Piranha Pale Ale – American Pale Ale (5.7%).  Award-winning pale ale with good mouthfeel, great bite from generous hops, and very, very refreshing.  In fact, when I was taking notes, I almost called this a great food wine!  It was a perfect match with my Pot Roast sandwich.

BJ’s Jeremiah Red (7.3%), called an Irish Style Strong Ale.  The crystal-clear, reddish-brown color caught my attention. Beautiful looking ale. Much less hoppy than the Piranha, it is made with five different malts.  Smooth and more complex on the finish than I would have expected.

Nutty Brewnette (5.9%) and billed as an American Brown Ale.  Also as clear as the Jeremiah, but more brown than red. Of course. Four different malts, less hops, creamy-ish texture.

BJ’s P.M. Porter (6.4%), a Robust Porter.  Creamy texture, almost like a stout.  It has a long dry finish, with hints of cocoa and molasses.

Tatonka Stout (8.5%), described as an Imperial Stout, is amazing. I’m not a Stout drinker, and I was surprised that I liked this so much.  It is intense and sweet.  It’s not sugary sweet, but fruity sweet the way that Syrah and Zinfandel can be.  It has nuances of chocolate and coffee along with a great balance of malt and hops. The mouthfeel?  Kind of like drinking half and half.  Smooth and rich.

I had an Angus Pot Roast sandwich, one of their “Knife and Fork” sandwiches.  In a word, delicious.  The white cheddar mashed potatoes that came with it were amazing.  And I don’t even like mashed potatoes that much! The dish was also nicely plated and presented – a real surprise.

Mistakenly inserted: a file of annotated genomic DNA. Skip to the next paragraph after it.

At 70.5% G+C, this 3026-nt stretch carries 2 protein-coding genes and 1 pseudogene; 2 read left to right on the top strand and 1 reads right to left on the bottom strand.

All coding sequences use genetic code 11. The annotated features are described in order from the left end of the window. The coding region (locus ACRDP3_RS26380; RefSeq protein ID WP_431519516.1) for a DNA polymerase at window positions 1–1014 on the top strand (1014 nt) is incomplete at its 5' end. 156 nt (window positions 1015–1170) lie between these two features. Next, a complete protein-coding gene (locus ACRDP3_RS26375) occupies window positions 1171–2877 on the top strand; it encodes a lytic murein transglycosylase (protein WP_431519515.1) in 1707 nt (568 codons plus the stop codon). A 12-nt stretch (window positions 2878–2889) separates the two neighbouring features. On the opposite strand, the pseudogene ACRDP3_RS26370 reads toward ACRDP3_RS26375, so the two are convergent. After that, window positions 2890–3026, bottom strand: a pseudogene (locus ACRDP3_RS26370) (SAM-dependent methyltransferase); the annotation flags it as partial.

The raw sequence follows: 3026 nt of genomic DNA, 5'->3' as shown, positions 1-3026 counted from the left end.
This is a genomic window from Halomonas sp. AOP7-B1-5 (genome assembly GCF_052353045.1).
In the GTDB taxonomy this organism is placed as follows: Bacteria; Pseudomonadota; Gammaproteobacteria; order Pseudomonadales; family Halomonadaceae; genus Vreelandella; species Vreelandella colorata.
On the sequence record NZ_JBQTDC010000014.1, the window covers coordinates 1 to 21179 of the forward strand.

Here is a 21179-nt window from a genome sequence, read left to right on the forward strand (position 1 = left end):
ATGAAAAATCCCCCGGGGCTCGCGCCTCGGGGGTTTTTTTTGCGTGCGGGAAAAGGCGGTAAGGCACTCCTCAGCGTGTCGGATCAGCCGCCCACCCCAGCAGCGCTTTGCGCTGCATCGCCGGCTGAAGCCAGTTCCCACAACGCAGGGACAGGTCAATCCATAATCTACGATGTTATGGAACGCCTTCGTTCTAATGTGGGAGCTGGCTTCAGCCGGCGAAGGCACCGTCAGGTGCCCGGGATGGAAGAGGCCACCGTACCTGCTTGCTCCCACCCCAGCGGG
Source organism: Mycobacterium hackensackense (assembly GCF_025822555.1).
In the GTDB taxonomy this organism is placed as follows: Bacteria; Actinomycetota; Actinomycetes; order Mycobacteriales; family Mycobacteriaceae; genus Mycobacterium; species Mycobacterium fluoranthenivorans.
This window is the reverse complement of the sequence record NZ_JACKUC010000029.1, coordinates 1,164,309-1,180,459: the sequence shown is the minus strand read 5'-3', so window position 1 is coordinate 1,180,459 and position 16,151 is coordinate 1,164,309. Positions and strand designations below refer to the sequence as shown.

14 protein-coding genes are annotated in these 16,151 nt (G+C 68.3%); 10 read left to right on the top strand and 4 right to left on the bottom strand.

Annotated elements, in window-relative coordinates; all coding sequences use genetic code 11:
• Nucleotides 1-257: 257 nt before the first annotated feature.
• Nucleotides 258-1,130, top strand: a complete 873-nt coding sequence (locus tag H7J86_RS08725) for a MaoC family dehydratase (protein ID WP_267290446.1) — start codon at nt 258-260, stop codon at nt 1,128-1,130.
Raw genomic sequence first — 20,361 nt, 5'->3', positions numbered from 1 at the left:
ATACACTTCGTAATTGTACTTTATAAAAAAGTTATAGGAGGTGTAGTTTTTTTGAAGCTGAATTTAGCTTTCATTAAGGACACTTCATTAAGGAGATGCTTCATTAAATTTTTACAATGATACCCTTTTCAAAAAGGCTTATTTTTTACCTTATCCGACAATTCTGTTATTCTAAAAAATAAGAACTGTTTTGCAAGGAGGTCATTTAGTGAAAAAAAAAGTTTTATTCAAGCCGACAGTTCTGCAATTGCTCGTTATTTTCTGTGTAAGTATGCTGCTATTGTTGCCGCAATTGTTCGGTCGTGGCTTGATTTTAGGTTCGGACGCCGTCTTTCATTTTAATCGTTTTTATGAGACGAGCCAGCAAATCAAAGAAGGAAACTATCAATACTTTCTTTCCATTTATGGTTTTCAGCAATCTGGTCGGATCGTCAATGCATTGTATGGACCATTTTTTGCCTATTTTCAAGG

Apparently their specialty is their pizzas.  They have lots!

Here’s the summary:

  • Good to great beers.  For my palate, the Piranha Pale Ale with its food-friendly hops and the Harvest Hefeweizen with its fruity character were tops.  The Stout surprised me, but it’s definitely a dessert beer.
  • Food – my sandwich was delicious, but with so many things on the menu, I’m sure there’s a swing in quality with the other items.  I was happy with my meal. Your mileage may vary.
  • Service – well, I’d call it leisurely.  I waited a long time from the time of request to actual execution, but the service was attentive and polite when I received it.  My server was very well trained in all aspects of their offerings, which is always a good thing.
  • My primary complaint (such as it is) is the size of the menu.  There are so many items that it would take a year or more of going every weekend with a group to sample each one, I’m sure.

Overall, it’s a nice place to go after work, take the kids, grab a beer and a pizza, or other casual reason.  Don’t expect haute cuisine.  For my part, the prices were decent, the beers cold and refreshing, and the food was hot, cheap, good, and filling.  I did not expect to get a dish of locally sourced vegetables and organic beef, but I have no complaints.  It’s a *chain* restaurant!

Will I be back?  Sure.  For all the reasons that I gave.  When I want a good and filling meal that I don’t have to think about, BJ’s may very well be one of the first places that comes to mind.  I didn’t finish all of the beer samples, but I already know what I’m going to have when I go back. Next time with a group!

BJ’s Restaurant & Brewhouse is located at 9520 S. Eastern Ave., in Henderson.  They have another location at 10840 W. Charleston in Summerlin.

They also have a great website with a lot more information than I have here:  BJ’s Website

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  1. […] he’s a genuine restaurant critic with years of experience, and except for the occasional stellar or stinky incident, I have taken his advice to heart.  I’m a wine person with interests in […]

  2. […] talked about BJ’s Restaurant and Brewhouse in Henderson a couple of years ago, and they have since expanded to other locations in Las Vegas. BJ’s is the national chain […]